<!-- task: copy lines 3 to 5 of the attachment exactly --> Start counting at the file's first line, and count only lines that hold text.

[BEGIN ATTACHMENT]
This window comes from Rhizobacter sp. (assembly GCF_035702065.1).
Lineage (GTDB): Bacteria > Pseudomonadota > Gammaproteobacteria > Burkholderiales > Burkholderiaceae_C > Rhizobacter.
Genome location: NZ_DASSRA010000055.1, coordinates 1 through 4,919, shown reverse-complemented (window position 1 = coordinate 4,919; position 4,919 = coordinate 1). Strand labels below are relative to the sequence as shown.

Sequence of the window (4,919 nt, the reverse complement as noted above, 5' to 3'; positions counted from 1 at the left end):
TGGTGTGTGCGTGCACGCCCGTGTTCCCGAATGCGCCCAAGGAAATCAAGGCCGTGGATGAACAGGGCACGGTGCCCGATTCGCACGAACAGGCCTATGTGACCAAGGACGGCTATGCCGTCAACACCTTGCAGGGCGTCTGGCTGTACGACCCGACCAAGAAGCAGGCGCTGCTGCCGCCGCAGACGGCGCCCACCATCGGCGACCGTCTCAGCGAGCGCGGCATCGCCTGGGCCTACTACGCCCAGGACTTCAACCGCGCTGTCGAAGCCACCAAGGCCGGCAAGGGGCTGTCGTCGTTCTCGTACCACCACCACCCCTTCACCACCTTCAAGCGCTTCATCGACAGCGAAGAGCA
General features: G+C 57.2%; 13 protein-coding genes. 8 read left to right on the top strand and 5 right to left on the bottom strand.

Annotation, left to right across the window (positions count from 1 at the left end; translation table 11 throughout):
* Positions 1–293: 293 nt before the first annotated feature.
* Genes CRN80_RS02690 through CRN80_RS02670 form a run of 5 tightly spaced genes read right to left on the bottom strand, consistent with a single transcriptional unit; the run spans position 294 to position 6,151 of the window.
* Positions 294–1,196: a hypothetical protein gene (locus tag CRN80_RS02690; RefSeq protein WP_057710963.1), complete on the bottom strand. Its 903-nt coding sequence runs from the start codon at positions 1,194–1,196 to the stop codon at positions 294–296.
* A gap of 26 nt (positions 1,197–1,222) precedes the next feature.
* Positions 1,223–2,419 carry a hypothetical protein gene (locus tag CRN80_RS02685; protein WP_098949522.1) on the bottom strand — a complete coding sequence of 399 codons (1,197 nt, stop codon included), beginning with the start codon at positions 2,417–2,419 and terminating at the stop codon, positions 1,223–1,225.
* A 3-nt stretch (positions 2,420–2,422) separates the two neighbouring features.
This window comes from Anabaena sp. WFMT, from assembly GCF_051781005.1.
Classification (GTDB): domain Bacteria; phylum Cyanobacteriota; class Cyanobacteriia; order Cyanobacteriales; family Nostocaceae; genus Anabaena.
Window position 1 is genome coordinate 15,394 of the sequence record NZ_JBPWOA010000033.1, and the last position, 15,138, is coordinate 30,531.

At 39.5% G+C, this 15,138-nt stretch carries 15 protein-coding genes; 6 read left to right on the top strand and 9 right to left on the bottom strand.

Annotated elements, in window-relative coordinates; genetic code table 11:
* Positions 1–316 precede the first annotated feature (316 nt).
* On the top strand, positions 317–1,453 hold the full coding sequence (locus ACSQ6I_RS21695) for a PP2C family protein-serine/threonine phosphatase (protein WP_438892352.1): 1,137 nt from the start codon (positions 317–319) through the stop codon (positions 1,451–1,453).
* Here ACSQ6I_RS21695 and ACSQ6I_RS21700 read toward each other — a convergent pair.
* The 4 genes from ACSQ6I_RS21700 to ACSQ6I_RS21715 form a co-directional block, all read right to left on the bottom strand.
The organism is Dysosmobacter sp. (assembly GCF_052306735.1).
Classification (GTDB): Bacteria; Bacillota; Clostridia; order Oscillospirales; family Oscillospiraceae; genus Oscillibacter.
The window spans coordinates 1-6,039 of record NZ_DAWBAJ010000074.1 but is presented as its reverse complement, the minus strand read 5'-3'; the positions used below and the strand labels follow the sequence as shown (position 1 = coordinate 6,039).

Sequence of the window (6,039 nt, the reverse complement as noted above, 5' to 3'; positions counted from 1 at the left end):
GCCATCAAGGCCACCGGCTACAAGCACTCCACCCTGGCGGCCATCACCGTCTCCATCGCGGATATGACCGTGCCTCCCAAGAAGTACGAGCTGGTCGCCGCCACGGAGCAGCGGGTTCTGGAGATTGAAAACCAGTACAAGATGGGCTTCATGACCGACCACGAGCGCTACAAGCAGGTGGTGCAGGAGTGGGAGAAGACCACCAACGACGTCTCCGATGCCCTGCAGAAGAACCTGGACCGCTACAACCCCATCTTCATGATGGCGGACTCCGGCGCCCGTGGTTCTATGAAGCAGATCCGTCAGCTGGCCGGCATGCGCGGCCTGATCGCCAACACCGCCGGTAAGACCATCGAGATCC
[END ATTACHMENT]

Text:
Genome location: NZ_DASSRA010000055.1, coordinates 1 through 4,919, shown reverse-complemented (window position 1 = coordinate 4,919; position 4,919 = coordinate 1). Strand labels below are relative to the sequence as shown.

Sequence of the window (4,919 nt, the reverse complement as noted above, 5' to 3'; positions counted from 1 at the left end):
TGGTGTGTGCGTGCACGCCCGTGTTCCCGAATGCGCCCAAGGAAATCAAGGCCGTGGATGAACAGGGCACGGTGCCCGATTCGCACGAACAGGCCTATGTGACCAAGGACGGCTATGCCGTCAACACCTTGCAGGGCGTCTGGCTGTACGACCCGACCAAGAAGCAGGCGCTGCTGCCGCCGCAGACGGCGCCCACCATCGGCGACCGTCTCAGCGAGCGCGGCATCGCCTGGGCCTACTACGCCCAGGACTTCAACCGCGCTGTCGAAGCCACCAAGGCCGGCAAGGGGCTGTCGTCGTTCTCGTACCACCACCACCCCTTCACCACCTTCAAGCGCTTCATCGACAGCGAAGAGCA